Concussions: What You Need to Know

Concussion

The traumatic brain injury was known to be found in boxers since the 1920s. But now Omalo looked at how retired football players could be experiencing the degenerating condition.

Boston University’s CTE Center lists symptoms such as memory loss, confusion, aggression, depression, and dementia. Recent deaths and suicides of retired players have researchers looking at how CTE is contributing.

The recent studies on CTE are changing the way that we are think about concussions. First, know the symptoms of a concussion.

  • Headache
  • Nausea
  • Feeling Irritable
  • Sleepy
  • Amnesia
  • Dizziness, vertigo
  • Difficulty focusing, felling “foggy,” dazed
  • Decreased coordination
  • Intolerant of lights and noises

Concussions occur when the brain is slammed, shaken against the skull. It could from a hard hit to even a light fall. You don’t have to be “knocked out” or lose consciousness to have a concussion. They can occur anywhere from a car accident, bike crash, to a hard hit during any sports. The key to preventing them are obeying the safety precautions. Always where a seat belt in a car and adhere to safety laws about car seats. Where the proper sports equipment during recreational activity.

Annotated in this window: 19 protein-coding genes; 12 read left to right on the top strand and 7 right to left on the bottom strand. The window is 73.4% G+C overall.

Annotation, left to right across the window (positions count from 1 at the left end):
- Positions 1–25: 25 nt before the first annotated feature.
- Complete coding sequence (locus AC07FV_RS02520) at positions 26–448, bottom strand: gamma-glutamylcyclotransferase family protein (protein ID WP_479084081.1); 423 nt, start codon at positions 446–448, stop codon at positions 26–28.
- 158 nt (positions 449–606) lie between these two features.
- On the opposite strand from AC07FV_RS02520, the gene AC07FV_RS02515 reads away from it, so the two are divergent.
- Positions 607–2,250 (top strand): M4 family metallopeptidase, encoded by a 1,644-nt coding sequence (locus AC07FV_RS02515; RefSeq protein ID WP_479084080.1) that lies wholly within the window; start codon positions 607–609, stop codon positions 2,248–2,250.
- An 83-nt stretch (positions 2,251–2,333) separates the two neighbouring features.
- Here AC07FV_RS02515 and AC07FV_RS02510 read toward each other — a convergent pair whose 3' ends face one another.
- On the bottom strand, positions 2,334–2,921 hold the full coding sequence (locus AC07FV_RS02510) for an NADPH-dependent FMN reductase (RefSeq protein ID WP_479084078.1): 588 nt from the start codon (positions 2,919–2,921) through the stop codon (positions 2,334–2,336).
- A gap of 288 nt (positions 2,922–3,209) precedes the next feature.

The new attention to concussions did not shed too much about how they happen. That had already been known for the most part. But what the reaction did was help with showing how concussions should be handled.

In sports there has been a mentality of “walk it off” and that’s a dangerous ideology. The new motto is “when it doubt, sit it out” because it’s being made clearer that immediate rest is crucial to letting the brain heal. Now the focus is on treating every concussion – large or small – as a serious brain trauma.

New protocols are happening through major sports like the NFL, NHL and the NCAA. According to Utah state law, athletes with a possible concussion must be removed from the event. Concussed athletes are not allowed to play again until medically cleared. One of the main reason is those with current concussions are vulnerable to more dangerous repeated concussions.

If you suspect you or your family, friends, athletes have a concussion – rest and go see a doctor. The healing time for concussions take a few days to up to three weeks to heal. So it is very important to heal completely from each concussion.

Visit a doctor, who will diagnosis and find the severity, and then take steps to allow your brain time to heal:

  • Get plenty of sleep and rest during the day
  • Avoid physical activity
  • Avoid tasks that take a lot of concentrating like computers, video games  

By changing the stigma of concussions and emphasizing the seriousness, hopefully there can be a change in how we treat them. You can find more information on Intermountain Healthcare’s concussion section or you can reach the Intermountain Concussion Care hotline at 801-442-2663 (BONE).